Posts Tagged ‘irrationality’

I can’t comprehend how things like this are still happening.

(That last link is a link round-up – another is here.)

The story I’m talking about is this (and apologies for taking a week or so to blog about it): Mr Ward (his family have asked that his first name not be used), an indigenous man, was arrested after being charged with drink-driving.

He was locked into a metal, un-air-conditioned lock-up van (operated by a private contractor, GSL) on a hot summer’s day for a journey of several hundred kilometres.

He died. With third degree burns from the metal of the lock-up.


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Ohhh, the hatred of young women. It burns, it BURNS!

The “Heckler” column in the Sydney Morning Herald is a reader-written column, where readers are encouraged to write about things that annoy them.

A few years ago, there was a 750 word limit (maybe it started at 700), and then it went through a period where it seemed to have lost another 50 words every time I looked. It’s now at 450.

This means that there’s not really enough room for someone to say anything other than: “This thing that other people do really pisses me off”, but then, I guess that’s the point of the column.

Sometimes, they can be really funny. Sometimes they just fall flat.

At other times, they expose the writer’s biases beautifully. Like today.


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I don’t really have anything to add to this article about ACMA’s announcement that it will start going after (and fining) people who link to pages on its blacklist.

It has already been revealed that it’s not terribly difficult to get a page on the blacklist.

What I wonder is: what if you link to a page on the blacklist and didn’t know it was there?

What if you linked to a page before it was blacklisted?

Are we meant to go through the list and all our blog posts (and other pages) every day to make sure we are in compliance?

Apart from the freedom of speech and censorship issues – the implications of which are pretty horrific in themselves – an expectation like that would be enormously onerous and, in itself, oppressive of speech.

I am becoming increasingly disillusioned with this government.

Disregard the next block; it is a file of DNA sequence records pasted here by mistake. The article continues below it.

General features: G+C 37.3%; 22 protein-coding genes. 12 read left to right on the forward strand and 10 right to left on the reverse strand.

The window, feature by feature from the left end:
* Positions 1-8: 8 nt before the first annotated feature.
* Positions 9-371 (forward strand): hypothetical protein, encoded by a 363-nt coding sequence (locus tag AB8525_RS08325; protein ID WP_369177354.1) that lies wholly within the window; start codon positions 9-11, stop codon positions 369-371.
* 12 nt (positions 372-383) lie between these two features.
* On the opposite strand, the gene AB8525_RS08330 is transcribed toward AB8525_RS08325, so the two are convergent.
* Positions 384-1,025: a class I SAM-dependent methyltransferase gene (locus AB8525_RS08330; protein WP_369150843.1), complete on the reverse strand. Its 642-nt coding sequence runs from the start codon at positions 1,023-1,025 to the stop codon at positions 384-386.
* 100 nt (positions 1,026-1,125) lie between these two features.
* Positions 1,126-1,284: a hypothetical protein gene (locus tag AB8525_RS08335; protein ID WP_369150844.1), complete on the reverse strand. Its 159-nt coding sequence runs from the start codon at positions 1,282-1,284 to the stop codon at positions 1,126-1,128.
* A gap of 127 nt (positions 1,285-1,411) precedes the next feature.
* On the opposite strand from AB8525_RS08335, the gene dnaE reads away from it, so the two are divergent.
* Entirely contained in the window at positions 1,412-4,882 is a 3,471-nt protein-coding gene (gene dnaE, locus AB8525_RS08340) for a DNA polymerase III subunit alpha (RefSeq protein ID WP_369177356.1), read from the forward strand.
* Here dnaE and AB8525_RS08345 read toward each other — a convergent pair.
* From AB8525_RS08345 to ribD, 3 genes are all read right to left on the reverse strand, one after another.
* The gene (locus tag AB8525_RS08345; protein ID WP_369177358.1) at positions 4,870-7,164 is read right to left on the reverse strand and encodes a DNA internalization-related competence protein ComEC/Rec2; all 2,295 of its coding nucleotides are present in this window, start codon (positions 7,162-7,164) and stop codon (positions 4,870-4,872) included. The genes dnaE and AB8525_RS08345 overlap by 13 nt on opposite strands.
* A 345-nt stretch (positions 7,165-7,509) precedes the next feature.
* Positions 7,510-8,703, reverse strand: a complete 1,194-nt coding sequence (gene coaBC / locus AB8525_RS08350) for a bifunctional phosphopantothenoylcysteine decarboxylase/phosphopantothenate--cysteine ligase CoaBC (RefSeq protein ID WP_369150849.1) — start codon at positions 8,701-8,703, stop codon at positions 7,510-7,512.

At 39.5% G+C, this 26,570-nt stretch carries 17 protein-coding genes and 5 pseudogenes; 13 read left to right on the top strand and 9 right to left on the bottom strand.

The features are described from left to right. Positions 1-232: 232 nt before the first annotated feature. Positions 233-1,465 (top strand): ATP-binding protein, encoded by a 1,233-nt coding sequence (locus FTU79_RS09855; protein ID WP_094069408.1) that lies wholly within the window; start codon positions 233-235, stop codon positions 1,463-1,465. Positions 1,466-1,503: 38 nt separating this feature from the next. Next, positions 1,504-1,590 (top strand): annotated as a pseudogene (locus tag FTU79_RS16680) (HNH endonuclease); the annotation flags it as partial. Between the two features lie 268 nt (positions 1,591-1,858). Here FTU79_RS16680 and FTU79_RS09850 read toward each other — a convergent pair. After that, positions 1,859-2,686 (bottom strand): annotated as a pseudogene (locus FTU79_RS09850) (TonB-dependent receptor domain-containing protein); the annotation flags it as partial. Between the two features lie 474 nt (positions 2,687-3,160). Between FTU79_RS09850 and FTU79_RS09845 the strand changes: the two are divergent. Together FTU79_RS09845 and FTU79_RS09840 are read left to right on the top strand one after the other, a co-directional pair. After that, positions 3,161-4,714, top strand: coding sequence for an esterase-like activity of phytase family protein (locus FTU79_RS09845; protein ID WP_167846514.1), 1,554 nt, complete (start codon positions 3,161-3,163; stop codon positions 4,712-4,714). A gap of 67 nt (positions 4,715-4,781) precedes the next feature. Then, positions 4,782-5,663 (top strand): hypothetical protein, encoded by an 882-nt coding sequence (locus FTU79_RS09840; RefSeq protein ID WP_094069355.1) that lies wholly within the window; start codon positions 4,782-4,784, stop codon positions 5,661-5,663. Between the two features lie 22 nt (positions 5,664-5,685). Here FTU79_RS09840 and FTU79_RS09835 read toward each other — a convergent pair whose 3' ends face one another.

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So, it turns out that not absolutely every high-up member of the Catholic Church is a cruel child-killing excommunicating bastard.

Just most of them.

A Vatican-based prelate has condemned the rapid proclamation of the excommunication of the doctors who performed the abortion for the nine-year-old Brazilian girl who was found to be pregnant with twins, having been sexually abused by her stepfather.

It’s not clear whether he thinks that, ultimately, the doctors (and the mother? she seems to be absent from this article, which is an issue in itself) should have been excommunicated eventually – his criticism seems to be more about the quick announcement of it.

I haven’t written about this terrible situation before, because it’s been widely written about in other places (such as here, here and here, just to point to a few).


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Man advertises wife.

Misogynistic, stereoptyical statements? Check! Here’s what the ad said:

Nagging Wife. No Tax, No MOT. Very high maintenance – some rust.

Treating wife like a possession? Check! He advertised her “along with some of his fishing tackle”.

[For a bonus point: people actually responded! Cannot believe. Cannot fucking believe. Head exploding now.]


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Quelle surprise.

Whatever happened to the “not alarmed” part of the catchphrase?

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Ok, so we all have our own biases. I can deal with that idea.

And the Federal Government’s consultation on the possibility of a federal charter of rights was hardly starting with a blank page, given that the Federal Government took a constitutional bill of rights off the table right from the begining.

And ok, Frank Brennan, self-described fence-sitter, has done Good Things in his life.

Um, that doesn’t mean he’s always right.


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Lisa Kansas, who is definitely one of my current favourite bloggers, gets it spot right on with her post about how society condemns women for every single choice they might want to make about whether or not to have kids.

I read it yesterday, kept it unread in my feed-reader so I could read it again today, and then took a look at the comments today. Kind of fun. It’s not a long comment thread, but there are, inevitably, a couple of people there who do the “I’m going to say I agree but I’m going to completely miss the point!” thing. Including one commenter who said (in effect) “there’s always going to be at least one person who’s happy with the choice a woman makes, why are you so upset that you can’t please everyone all of the time?”

Anyway, the post is well worth a look, for Lisa’s great writing and for the absolutely nail-hammer-bang (to quote another commenter) nature of her work.

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